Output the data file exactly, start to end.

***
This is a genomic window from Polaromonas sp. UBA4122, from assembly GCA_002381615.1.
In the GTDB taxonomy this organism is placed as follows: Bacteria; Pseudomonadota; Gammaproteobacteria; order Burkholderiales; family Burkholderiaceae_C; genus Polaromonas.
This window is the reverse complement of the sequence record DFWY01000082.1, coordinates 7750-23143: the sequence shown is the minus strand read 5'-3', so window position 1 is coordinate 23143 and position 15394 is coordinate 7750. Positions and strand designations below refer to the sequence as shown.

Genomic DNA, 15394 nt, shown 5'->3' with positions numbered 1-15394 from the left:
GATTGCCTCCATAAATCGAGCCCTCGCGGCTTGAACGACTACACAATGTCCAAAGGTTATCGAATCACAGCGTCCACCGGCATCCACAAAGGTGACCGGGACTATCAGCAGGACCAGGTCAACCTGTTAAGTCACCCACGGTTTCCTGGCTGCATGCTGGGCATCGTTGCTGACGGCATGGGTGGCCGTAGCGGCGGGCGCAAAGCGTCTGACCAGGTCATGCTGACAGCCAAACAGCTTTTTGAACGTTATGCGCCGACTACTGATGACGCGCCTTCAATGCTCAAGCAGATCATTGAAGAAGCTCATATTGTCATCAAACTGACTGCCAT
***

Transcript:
This is a genomic window from Polaromonas sp. UBA4122, from assembly GCA_002381615.1.
In the GTDB taxonomy this organism is placed as follows: Bacteria; Pseudomonadota; Gammaproteobacteria; order Burkholderiales; family Burkholderiaceae_C; genus Polaromonas.
This window is the reverse complement of the sequence record DFWY01000082.1, coordinates 7750-23143: the sequence shown is the minus strand read 5'-3', so window position 1 is coordinate 23143 and position 15394 is coordinate 7750. Positions and strand designations below refer to the sequence as shown.

Genomic DNA, 15394 nt, shown 5'->3' with positions numbered 1-15394 from the left:
GATTGCCTCCATAAATCGAGCCCTCGCGGCTTGAACGACTACACAATGTCCAAAGGTTATCGAATCACAGCGTCCACCGGCATCCACAAAGGTGACCGGGACTATCAGCAGGACCAGGTCAACCTGTTAAGTCACCCACGGTTTCCTGGCTGCATGCTGGGCATCGTTGCTGACGGCATGGGTGGCCGTAGCGGCGGGCGCAAAGCGTCTGACCAGGTCATGCTGACAGCCAAACAGCTTTTTGAACGTTATGCGCCGACTACTGATGACGCGCCTTCAATGCTCAAGCAGATCATTGAAGAAGCTCATATTGTCATCAAACTGACTGCCAT